Advisory Group input can also assist researchers in phrasing questions that are respectful of cultural beliefs about health, community, or modesty. A community-leader Advisory Group will raise these considerations and more during the design process and will help to solve problems from the beginning so that the assessment doesn’t find itself lost in translation in later stages.

Build trust and shared understanding. By engaging members of the community in the planning process, an assessment also builds early community buy-in. Having existing relationships and community support for the assessment helps facilitate later activities like data collection and analysis. Involving community input from the beginning also helps to ensure that the assessment is asking the right questions of the right people in the right way. Communities are experts on themselves – let their expertise help create a better designed assessment that will lead to richer findings.

Further, Advisory Groups can help provide a deeper understanding of not only the challenges that a community faces, but also its assets and strengths that can be explored during the data collection phase and later leveraged for intervention.  In previous assessment work, Advisory Group members have encouraged HRiA to explore formal and informal methods of communication that community members already use for sharing information about health and medical care. These networks have later been capitalized on to pilot test tailored education materials developed as part of the assessment.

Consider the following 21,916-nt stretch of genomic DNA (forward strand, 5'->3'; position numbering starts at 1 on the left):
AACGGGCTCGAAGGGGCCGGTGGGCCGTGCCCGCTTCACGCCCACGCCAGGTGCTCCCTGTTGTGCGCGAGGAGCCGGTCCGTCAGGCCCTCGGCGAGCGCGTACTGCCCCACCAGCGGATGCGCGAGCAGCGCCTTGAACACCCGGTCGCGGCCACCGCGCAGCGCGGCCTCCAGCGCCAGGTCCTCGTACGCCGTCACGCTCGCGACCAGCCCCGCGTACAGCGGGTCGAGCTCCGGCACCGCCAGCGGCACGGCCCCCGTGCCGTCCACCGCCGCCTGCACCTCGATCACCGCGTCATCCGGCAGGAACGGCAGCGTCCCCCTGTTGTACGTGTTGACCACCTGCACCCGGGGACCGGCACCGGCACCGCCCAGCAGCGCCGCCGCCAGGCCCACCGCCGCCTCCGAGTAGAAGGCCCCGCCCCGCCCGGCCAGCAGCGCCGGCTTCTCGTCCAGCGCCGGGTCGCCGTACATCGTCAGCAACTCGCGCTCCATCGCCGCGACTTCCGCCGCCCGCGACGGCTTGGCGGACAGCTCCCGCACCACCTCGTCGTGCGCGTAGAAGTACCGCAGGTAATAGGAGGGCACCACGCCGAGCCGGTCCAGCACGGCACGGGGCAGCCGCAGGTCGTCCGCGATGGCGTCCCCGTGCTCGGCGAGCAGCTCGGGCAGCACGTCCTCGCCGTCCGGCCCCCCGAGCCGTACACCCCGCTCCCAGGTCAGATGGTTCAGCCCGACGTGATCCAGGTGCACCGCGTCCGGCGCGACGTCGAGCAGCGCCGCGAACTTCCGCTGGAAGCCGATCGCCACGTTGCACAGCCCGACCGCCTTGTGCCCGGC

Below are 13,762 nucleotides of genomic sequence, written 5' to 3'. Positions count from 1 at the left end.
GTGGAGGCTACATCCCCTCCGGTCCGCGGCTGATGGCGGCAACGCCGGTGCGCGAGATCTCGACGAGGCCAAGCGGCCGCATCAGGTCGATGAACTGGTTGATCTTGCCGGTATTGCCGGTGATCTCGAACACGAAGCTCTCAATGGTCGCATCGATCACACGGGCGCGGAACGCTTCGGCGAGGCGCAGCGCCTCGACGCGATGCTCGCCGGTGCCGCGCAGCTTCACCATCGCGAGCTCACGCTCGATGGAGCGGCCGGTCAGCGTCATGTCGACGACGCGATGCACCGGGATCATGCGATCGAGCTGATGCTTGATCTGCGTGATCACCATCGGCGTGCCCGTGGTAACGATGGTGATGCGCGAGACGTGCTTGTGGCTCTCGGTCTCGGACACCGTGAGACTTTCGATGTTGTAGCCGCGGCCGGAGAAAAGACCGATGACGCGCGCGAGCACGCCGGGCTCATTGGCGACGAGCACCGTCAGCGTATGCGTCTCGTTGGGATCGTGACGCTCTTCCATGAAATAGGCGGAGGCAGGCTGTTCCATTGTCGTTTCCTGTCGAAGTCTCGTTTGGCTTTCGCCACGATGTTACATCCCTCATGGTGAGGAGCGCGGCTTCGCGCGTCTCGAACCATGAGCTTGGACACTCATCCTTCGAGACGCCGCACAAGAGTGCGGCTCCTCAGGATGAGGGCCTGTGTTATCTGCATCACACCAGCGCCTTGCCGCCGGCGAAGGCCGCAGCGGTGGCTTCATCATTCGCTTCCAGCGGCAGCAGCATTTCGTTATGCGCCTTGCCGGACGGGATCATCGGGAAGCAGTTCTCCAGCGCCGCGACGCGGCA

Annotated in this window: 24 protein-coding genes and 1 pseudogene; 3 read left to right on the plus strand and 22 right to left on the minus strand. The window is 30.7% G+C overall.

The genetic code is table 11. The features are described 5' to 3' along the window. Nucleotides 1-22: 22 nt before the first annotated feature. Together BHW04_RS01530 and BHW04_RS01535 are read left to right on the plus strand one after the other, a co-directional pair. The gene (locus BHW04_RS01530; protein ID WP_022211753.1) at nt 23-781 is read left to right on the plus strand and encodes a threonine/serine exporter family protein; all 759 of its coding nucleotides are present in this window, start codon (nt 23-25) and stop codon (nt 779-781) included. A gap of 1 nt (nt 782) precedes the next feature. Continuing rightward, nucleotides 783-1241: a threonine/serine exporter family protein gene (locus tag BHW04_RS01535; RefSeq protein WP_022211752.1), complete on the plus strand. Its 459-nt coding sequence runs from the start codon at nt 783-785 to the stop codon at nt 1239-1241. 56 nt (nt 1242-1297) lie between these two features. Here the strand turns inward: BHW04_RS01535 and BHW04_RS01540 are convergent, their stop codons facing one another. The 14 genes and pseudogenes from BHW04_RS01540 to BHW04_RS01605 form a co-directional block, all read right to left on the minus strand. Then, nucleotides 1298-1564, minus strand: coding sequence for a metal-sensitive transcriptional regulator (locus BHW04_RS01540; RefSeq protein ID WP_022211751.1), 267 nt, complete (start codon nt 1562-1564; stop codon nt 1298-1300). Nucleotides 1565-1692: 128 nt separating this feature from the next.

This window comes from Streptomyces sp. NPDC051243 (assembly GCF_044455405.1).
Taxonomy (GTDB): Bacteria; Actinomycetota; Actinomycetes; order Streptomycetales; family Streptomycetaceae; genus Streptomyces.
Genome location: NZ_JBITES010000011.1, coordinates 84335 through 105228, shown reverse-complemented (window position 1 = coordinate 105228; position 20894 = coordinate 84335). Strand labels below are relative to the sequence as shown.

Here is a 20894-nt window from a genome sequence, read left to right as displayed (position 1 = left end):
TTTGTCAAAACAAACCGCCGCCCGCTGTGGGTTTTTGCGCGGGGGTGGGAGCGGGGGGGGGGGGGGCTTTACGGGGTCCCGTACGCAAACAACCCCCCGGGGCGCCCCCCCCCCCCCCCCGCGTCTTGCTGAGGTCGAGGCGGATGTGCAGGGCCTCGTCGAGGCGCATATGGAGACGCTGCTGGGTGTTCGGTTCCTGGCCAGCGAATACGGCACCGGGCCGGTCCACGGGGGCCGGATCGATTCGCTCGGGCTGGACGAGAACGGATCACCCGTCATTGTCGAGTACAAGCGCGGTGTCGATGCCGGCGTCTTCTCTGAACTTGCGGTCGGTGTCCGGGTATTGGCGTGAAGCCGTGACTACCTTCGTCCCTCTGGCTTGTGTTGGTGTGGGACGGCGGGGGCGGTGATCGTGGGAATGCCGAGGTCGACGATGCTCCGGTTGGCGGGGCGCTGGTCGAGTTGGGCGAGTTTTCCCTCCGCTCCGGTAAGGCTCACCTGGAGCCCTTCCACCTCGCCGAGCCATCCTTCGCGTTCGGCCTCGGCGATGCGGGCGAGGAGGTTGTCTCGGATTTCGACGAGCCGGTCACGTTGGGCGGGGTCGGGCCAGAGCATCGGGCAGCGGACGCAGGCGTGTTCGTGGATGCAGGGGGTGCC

Data Collection

HRiA’s preferred method of engagement in support of data collection is partnering with community-based organizations. Partnering with community-based, religious, or other organizations that work with members of the assessment’s target communities is a powerful, authentic method of engagement that helps ensure that data is accurate and complete and the process of collection effective, efficient, and thoughtful. The four strategies for engaging communities in data collectors are: 1) Engage community members as data collectors, 2) Engage in community-centered qualitative data collection, 3) Meet them where they are, 4) Conduct key informant interviews with community leaders.